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Sunday 2 June 2013

Norwich: An English gem with a strange Australian link

The English city of Norwich offers a delightful and accessible getaway from the frenetic pace of London. 

While probably best known for its English Premier League football team, Norwich City, this English rose is the most complete medieval city in Britain with museums, two cathedrals (one with the second-tallest spire in the country) and a Norman castle that dates back to the 12th century.

The narrow, winding streets of the old city house ancient pubs, cobbled streets and half-timbered houses and a jumble of ancient lanes housing boutiques and trendy eateries (see pic below).

The River Wensum splits the city and the railway station, and visitors can take a boat trip from the station to the foot of Elm Hill, a delightful laneway dotted with galleries. There are several kilometres of riverside walks.

In contrast to the city’s ancient buildings, there are also striking contemporary structures including the ultra-modern The Forum (below), where the library will allow visitors free internet access) and the Sainsbury Centre for the Visual Arts.

Norwich could once boast a pub for every day of the year and a church for every week. There are still over 30 medieval churches within the old city walls – and certainly no shortage of pubs.

Both comedian Stephen Fry and TV chef Delia Smith are directors of Norwich City FC. 
Norwich is the capital of East Anglia and county town of Norfolk. It may be a relaxed city of around 200,000 people today but during the 11th century it was the largest city in England after London, and one of the most important places in the kingdom. The industrial revolution saw Norwich’s influence decline, but it was in the city that many thousands of kilometres of metal netting were supplied to Australia for its rabbit-proof fencing scheme.

Norwich Cathedral is almost 1,000 years old and is surrounded by a 20-hectare "Cathedral Quarter" (the largest in England), while the castle now houses an art gallery and museum of history that focuses on local icon Queen Boadicea, who led a rebellion against the Romans.

For those with a yen for shopping, Norwich Market, first established by the Normans between 1071 and 1074, has over 200 stalls and is the largest daily open-air market in the country. It has been on the same site for over 900 years, while Jarrold is a traditional department store and the Royal Arcade noteworthy for its Art Nouveau design.

The city is at its liveliest during the annual beer festival each October (highly recommended), one of an array of festivals held in the city throughout the year.

Norwich is also the gateway to the Norfolk Broads, over 200 kilometres of navigable waterways that are hugely popular as a weekend and holiday destination. This national park area is home to several still-operational windmills.

The many pubs include The White Lion, which features eight rotating real ales on tap and local meads, the Mad Moose Arms, the 17th-century Red Lion, the historic Adam and Eve and the Rib of Beef. The Maid’s Head Hotel offers 40 different wines by the glass and is reputed to be the oldest hotel in the entire UK. The Fat Cat pub is highly recommended for real ales, while Roger Hickman's is widely regarded as one of Britain's best regional restaurants.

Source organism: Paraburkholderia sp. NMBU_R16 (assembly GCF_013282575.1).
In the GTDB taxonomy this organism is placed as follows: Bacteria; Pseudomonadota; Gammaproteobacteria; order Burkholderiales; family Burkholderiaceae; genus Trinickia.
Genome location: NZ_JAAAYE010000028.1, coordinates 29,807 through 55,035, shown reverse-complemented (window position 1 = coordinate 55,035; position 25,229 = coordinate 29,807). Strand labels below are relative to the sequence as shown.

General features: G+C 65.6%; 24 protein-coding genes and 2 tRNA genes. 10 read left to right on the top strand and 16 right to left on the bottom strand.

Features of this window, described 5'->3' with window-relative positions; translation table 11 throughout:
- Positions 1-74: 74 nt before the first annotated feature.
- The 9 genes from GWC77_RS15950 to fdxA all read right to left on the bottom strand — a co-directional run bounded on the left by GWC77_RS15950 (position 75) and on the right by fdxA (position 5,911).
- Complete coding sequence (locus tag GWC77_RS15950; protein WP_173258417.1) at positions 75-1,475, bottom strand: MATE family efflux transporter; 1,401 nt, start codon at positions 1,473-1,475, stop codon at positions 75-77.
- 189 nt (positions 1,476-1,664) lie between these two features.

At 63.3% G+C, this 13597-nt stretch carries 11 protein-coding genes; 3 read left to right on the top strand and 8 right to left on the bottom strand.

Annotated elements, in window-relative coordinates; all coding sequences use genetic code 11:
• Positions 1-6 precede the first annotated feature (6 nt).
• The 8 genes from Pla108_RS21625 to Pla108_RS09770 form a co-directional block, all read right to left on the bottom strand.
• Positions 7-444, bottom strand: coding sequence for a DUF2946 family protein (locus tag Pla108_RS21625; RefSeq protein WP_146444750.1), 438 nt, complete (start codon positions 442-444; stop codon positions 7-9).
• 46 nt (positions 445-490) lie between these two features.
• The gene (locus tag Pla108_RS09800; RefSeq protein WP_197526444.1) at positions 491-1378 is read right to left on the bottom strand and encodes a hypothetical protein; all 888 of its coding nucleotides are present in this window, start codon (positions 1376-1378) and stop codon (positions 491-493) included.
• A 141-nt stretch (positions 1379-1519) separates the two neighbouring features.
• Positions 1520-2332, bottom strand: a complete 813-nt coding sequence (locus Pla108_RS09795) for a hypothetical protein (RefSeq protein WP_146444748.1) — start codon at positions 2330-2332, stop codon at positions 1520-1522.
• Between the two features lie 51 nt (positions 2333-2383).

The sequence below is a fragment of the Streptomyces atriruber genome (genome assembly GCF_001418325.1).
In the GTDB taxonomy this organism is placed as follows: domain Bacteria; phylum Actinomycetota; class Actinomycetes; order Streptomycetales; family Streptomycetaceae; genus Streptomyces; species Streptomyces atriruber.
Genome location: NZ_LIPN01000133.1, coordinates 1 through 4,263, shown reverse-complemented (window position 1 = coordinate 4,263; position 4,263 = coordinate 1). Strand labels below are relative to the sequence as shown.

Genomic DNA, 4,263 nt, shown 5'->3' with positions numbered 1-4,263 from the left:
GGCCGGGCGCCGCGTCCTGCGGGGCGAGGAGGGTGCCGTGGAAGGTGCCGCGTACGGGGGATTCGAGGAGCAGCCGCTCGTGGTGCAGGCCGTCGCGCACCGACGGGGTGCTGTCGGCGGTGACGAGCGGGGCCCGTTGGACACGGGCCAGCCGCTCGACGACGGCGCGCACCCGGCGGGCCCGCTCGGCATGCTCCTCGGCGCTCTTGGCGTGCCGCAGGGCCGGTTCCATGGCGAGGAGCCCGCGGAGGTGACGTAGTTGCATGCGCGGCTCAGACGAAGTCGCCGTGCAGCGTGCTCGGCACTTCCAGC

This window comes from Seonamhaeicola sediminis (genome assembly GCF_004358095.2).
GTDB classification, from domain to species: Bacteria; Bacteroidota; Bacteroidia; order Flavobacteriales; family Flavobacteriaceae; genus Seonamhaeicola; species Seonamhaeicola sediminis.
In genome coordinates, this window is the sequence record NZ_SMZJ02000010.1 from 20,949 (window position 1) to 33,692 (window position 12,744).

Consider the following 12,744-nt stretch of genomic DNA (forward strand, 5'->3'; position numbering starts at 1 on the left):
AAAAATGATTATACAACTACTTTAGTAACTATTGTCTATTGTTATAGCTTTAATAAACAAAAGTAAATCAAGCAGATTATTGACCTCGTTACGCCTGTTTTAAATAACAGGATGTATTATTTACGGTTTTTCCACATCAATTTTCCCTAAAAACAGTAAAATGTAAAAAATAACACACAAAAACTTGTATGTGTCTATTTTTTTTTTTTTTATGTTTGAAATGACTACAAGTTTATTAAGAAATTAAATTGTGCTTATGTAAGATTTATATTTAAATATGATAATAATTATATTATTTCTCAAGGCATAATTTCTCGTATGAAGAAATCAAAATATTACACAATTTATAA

Whether your choice is a slick Michelin-starred restaurant or a pub meal in front of a cozy wood fire, Norwich offers a fascinating mix of the historic and the sophisticated.

Qantas operates direct daily services from Sydney to London. To book visit, or call 13 13 13. Fares vary seasonally but. Trains from London's Liverpool Street Station leave every 30 minutes and take around two hours. A car is recommended for exploring the surrounding countryside but Norwich is easily traversed on foot.

The Holiday Inn Norwich City is heaven for sports fans and is just a short walk from the city centre. Several of the rooms directly overlook the Carrow Road pitch. These pitch view rooms not only offer views of the Premier League action, they also come with high-speed internet access and flat-screen TVs. There is no need to sneak onto the pitch as I did a few weeks ago (below). There is a good on-site restaurant and bar (the breakfasts are excellent). 

Norwich Tourist Information Centre at The Forum is the official ticket office and starting point for guided walking tours of Norwich. Alternatively, take the Sightseeing Norwich bus, a hop-on, hop-off service that features most of the city’s major attractions. 


  1. Lovely post - thank you - glad you enjoyed your visit.


  2. such a wonderful blog, i really enjoy learning from your knowledge.
    I am doing a fundraiser for Ehlers Danlos Syndrome ( ) in a few months time and need a picture of Norwich, your picture of the forum would be perfect for the posters, can i have permission to use please, or would you take one that i could use please? I tried searching for a direct email to privately message you but i cannot find one so i hope you don't mind this being on here as a comment.
    i appreciate any reply and i understand if i cant use it.
    Thank you.

  3. This comment has been removed by the author.